Wednesday, November 5, 2008

Sewing Machine Tensions Part 4

How do you adjust the bobbin tension?

How do you Sewing Adjust Bobbin Tension?

Tensions can be a common cause of problems. In extreme cases this may require the assistance of a professional sewing machine repair technician. It may be helpful to take a sewing machine repair course or maybe even several sewing machine repair courses to master tensions adjustments.

Understanding how tensions work is essential for every sewing machine user. Sewing Adjust Bobbin Tension affects every stitch.

Some users dread dealing with tensions all together and just pray the stitch will look OK. Adjusting tensions, however, is easier than you might think.

As we have seen, tension is the amount of drag or resistance on the thread as it moves through the sewing machine. The tension on top and on bottom should balance properly. Perfect tensions will produce threads joined in the middle of the fabric with no excess thread on top or the bottom of the fabric.

There are two critical adjustments required to achieve this perfect tensions. First, is the bobbin tension. Second, is the upper thread tension.

Lets take a look at the Bobbin Tension System.

Antique sewing machines often used shuttles mounted underneath the machine. While there are a variety of different designs, the essentials are the same. Today, Bobbin Tension may involve top loading bobbins, front loading bobbins, or even side loading bobbins.

Thread is wound on a bobbin The bobbin is placed into a case or holder. (For more information on bobbin tension with shuttles check out Antique Sewing Machine Repair). The thread in the bobbin is drawn through a tension device or spring and up to the top of the sewing platform.

Important for Sewing Adjust Bobbin Tension.

1. Be sure you have the right bobbin. This is vital for Sewing Adjust Bobbin Tension.

2. Be sure the bobbin thread is properly wound with no loops or loose threads and not too tight either. The thread should be smoothly wound around the bobbin.

3. Be sure to place the bobbin in the bobbin carrier exactly the way your sewing machine manual says. Follow your instruction manual for Sewing Adjust Bobbin Tension. The bobbin thread usually moves from left to right or clockwise around the bobbin as it turns. However, there are models that are exactly the reverse. The key is to observe how the thread enters the bobbin carrier tension assembly. The thread should trail back under the tension so that it does not slip out during use.

4. Thread through the lower tension. Usually, this means the bobbin thread will peal back through the bobbin tension rather than follow along or just flop in the wind. Notice the piece of metal on top right of the carrier. A small metal spring usually built into the bobbin carrier applies pressure or resistance to the bobbin thread. This is the bobbin tension spring. A tiny screw holds the tension spring in place. Turning this screw to the right will tighten the lower tension. Turning it to the left will loosen the bobbin tension. (“Righty Tighty, Lefty Loosey”).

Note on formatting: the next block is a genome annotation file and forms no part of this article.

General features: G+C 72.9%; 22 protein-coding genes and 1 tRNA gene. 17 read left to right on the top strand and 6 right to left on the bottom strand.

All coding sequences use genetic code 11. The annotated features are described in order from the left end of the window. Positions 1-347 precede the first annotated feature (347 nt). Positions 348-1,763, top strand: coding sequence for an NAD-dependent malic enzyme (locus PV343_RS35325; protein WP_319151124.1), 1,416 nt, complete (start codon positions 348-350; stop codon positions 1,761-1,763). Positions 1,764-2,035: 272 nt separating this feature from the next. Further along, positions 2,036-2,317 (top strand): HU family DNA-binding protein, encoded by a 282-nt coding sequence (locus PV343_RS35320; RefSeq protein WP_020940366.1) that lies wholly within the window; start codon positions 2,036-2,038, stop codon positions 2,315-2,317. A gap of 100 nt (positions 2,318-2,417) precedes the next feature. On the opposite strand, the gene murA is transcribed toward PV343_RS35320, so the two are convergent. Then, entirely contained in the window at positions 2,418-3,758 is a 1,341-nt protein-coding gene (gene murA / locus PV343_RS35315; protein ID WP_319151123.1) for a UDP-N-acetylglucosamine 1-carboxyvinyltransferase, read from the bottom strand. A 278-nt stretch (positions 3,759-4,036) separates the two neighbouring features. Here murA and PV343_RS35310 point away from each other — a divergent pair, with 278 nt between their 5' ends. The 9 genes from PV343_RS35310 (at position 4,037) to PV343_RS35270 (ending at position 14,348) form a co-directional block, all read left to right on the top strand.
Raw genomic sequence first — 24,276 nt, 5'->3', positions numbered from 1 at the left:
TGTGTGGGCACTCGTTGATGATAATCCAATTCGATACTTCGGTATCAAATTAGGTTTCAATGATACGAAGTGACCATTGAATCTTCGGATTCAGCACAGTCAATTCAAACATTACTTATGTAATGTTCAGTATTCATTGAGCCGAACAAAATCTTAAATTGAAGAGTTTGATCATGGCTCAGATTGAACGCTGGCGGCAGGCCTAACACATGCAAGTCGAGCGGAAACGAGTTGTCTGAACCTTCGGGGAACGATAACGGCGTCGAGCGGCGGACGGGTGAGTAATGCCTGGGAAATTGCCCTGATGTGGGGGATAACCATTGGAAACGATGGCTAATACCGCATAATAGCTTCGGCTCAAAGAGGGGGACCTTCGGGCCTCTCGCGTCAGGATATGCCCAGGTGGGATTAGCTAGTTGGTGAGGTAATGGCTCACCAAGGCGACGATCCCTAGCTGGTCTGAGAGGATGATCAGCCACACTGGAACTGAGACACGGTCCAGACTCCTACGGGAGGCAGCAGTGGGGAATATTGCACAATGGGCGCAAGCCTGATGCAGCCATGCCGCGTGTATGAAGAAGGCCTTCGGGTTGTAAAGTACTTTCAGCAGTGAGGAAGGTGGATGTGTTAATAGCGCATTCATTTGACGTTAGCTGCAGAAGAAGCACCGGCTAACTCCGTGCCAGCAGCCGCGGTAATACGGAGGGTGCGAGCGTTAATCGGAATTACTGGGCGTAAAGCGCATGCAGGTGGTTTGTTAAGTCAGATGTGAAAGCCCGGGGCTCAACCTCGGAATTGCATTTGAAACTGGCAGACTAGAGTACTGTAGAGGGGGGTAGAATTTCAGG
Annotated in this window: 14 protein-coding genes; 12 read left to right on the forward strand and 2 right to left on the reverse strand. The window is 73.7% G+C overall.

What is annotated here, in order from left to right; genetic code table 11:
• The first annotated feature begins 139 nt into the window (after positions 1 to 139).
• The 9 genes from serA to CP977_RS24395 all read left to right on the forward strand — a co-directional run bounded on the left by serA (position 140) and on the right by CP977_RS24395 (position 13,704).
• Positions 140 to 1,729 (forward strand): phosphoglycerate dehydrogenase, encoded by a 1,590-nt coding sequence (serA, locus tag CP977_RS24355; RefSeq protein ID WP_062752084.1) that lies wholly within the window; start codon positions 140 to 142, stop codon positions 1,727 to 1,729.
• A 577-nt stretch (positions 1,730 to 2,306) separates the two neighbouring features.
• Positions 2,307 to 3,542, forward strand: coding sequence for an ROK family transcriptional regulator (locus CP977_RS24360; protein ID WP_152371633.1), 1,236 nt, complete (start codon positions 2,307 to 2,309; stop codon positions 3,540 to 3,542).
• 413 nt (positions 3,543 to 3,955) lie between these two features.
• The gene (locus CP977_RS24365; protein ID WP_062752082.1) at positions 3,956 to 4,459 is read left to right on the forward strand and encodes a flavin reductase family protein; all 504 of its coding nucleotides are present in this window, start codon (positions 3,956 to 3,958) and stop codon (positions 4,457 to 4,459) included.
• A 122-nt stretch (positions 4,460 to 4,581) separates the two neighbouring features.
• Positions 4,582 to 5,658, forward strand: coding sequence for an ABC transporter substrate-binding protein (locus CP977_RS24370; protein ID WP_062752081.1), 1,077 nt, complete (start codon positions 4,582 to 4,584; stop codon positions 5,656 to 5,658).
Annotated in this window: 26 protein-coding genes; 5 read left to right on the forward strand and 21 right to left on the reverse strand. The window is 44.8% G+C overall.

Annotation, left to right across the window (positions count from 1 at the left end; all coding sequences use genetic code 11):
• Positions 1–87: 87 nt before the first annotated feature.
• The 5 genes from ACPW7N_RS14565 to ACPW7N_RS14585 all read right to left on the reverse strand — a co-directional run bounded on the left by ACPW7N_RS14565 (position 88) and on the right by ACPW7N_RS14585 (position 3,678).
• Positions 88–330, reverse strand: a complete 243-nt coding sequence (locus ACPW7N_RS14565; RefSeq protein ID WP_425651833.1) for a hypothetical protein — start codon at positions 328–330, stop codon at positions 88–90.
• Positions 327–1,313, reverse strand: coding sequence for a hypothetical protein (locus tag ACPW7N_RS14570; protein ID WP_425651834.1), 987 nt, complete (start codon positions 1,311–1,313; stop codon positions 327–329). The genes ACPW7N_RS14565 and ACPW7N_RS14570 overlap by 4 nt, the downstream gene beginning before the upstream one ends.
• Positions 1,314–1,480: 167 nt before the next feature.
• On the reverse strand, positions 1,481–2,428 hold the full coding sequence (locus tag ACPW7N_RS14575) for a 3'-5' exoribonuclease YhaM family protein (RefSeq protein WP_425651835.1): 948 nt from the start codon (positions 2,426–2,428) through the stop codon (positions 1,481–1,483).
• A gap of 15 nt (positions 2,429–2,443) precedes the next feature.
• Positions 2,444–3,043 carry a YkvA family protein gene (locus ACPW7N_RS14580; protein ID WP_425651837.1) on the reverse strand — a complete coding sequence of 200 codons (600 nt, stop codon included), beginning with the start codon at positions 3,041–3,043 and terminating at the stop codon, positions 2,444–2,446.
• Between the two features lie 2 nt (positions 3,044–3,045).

5. Some bobbin carriers are built into the machine or fasten in place to receive the bobbin. Other bobbin carriers are made as bobbin cases which detach from the machine to receive the bobbin and then are reinserted after loading the bobbin.

Test the tension of removable bobbin carriers by doing the following.

Pull off about six inches of bobbin thread through the tension.

Dangle the bobbin carrier with the bobbin in it while holding the thread above it. The lower tension should hold the carrier so that it does not drop. If it does, just turn the screw a quarter turn to the right. If it does not drop, try bouncing the carrier a little. If the tension is properly set, the carrier will drop a little and stop. If it does drop a couple of inches and stops, all is good.

If the carrier does not drop at all even after pretty good bounce, the tension is too tight. Turn the screw a quarter turn to the left. Try again.

Many machines have a drop in bobbin that fits into a bobbin carrier below the needle plate. Once the bobbin is placed in the carrier, the thread is drawn under a tension spring. The same gentle pull test used in the front loading bobbin can be used with the drop in bobbin, but it is a bit less precise. If you continue to experience difficulties with the bobbin tension, it may be adjusted by turning the small tension screw on the spring of the bobbin carrier.

You may also seek the expert assistance of your local sewing machine repair technician if needed. You may also consider a number of sewing machine repair courses. A special spring loaded gauge may be used to measure the actual tension on the string, but in most cases it is not required.

Double check to identify any worn parts that might snag the thread. If you find a rough spot, burr, or other such spot, correct the problem before bringing the thread up through the needle plate hole and preparing to sew.

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